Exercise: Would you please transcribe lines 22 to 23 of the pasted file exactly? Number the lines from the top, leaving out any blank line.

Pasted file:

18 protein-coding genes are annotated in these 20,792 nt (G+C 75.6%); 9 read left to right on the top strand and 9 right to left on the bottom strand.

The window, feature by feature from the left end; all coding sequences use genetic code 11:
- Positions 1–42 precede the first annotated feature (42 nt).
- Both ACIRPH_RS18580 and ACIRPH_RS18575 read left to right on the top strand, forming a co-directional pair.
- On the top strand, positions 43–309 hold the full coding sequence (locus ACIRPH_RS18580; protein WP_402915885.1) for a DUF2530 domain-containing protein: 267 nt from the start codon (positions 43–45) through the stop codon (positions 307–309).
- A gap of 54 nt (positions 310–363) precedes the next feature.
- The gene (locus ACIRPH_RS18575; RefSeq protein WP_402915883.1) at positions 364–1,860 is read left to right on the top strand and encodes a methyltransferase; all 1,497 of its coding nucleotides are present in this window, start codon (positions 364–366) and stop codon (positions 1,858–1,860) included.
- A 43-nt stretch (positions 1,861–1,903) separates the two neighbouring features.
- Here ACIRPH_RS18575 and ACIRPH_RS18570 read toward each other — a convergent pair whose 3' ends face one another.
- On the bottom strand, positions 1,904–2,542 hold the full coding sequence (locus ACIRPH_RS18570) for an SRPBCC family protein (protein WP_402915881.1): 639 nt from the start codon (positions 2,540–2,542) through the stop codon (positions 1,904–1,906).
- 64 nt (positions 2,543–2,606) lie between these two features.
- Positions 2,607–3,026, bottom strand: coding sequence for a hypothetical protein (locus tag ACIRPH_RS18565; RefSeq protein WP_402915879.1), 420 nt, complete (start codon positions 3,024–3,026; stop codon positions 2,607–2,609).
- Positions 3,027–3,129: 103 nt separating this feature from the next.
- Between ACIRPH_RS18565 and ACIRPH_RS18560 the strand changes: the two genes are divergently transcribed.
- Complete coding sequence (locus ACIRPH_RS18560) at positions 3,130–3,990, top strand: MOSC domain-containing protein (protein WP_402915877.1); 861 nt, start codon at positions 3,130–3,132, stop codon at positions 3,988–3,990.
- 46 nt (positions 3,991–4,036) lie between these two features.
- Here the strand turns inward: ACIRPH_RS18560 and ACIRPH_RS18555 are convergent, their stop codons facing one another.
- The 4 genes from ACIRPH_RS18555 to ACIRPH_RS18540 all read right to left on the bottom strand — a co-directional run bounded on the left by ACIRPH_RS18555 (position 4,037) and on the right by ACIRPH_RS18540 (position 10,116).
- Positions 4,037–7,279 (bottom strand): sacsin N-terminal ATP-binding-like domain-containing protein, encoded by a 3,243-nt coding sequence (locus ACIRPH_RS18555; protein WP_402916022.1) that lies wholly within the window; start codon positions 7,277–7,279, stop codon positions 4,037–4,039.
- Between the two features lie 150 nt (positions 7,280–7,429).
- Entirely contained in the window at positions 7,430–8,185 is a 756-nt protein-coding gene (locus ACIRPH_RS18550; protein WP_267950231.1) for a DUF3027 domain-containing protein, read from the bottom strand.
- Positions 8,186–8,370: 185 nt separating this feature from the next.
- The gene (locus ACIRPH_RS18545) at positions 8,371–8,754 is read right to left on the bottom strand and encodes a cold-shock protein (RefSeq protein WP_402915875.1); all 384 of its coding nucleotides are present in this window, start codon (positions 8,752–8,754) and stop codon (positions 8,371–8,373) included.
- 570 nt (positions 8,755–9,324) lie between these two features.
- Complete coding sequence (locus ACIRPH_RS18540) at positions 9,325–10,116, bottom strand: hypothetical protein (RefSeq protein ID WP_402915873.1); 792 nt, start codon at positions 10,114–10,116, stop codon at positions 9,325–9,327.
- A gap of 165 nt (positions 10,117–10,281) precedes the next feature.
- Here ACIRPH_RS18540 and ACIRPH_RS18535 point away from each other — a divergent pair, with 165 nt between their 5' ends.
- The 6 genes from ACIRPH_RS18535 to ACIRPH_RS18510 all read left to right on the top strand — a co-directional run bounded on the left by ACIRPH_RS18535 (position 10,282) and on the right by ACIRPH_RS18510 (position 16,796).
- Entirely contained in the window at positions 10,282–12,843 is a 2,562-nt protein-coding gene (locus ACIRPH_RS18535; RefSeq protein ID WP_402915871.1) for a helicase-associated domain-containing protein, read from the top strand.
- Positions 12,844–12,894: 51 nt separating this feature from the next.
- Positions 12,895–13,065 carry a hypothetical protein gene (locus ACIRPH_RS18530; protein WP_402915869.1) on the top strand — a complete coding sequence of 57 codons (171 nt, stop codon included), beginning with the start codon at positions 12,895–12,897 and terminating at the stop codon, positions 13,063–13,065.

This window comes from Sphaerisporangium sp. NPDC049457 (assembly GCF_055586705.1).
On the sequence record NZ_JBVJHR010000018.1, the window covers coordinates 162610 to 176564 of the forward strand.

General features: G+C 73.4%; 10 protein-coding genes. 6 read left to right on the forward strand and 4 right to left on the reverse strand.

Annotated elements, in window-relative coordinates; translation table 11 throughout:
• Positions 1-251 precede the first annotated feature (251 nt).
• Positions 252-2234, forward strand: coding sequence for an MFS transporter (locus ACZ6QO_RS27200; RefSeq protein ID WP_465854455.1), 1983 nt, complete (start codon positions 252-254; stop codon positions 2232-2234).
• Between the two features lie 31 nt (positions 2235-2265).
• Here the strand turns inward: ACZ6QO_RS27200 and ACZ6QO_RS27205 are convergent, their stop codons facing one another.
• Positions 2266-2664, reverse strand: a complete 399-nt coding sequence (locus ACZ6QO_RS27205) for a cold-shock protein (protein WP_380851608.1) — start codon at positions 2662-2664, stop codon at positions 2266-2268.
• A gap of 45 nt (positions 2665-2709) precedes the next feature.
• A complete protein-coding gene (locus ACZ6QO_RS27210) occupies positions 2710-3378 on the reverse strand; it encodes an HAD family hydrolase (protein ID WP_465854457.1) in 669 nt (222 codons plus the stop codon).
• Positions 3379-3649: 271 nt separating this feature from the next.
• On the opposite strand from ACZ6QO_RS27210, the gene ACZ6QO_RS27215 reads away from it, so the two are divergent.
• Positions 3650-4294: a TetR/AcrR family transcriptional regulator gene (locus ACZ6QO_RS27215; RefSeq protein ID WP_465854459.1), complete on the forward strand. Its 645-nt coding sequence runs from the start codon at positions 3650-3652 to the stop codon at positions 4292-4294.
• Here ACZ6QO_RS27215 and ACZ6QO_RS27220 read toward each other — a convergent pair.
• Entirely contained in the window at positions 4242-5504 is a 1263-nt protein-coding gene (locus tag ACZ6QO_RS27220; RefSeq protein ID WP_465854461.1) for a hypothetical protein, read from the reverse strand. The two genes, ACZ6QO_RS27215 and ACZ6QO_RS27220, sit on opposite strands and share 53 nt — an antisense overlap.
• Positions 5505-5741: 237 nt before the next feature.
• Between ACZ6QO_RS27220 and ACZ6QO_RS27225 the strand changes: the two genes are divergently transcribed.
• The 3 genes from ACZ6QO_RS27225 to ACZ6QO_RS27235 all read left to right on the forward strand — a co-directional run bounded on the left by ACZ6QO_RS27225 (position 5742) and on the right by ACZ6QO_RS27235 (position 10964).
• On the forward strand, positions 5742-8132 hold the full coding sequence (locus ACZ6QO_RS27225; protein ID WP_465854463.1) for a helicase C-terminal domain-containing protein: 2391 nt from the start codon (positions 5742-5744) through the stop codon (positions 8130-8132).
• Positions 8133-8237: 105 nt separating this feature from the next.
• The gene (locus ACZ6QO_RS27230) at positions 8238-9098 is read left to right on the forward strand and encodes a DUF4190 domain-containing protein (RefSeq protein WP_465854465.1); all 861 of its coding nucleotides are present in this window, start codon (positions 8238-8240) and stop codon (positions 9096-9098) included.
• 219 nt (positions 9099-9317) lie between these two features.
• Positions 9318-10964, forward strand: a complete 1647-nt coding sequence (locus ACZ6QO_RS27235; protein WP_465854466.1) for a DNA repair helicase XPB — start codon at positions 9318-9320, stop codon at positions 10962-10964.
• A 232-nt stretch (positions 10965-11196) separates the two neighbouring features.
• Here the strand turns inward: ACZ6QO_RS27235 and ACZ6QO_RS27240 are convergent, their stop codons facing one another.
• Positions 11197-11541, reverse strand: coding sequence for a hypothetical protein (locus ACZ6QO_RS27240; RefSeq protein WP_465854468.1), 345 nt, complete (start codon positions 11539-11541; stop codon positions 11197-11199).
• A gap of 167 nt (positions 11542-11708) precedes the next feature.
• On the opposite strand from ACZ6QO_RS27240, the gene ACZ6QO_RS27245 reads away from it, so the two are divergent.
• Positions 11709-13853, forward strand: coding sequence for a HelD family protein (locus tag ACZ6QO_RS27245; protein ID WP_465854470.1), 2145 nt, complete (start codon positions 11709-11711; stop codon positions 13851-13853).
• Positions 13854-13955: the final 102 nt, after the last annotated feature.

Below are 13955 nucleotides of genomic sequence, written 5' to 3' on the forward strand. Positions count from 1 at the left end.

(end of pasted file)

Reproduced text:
- Positions 8,186–8,370: 185 nt separating this feature from the next.
- The gene (locus ACIRPH_RS18545) at positions 8,371–8,754 is read right to left on the bottom strand and encodes a cold-shock protein (RefSeq protein WP_402915875.1); all 384 of its coding nucleotides are present in this window, start codon (positions 8,752–8,754) and stop codon (positions 8,371–8,373) included.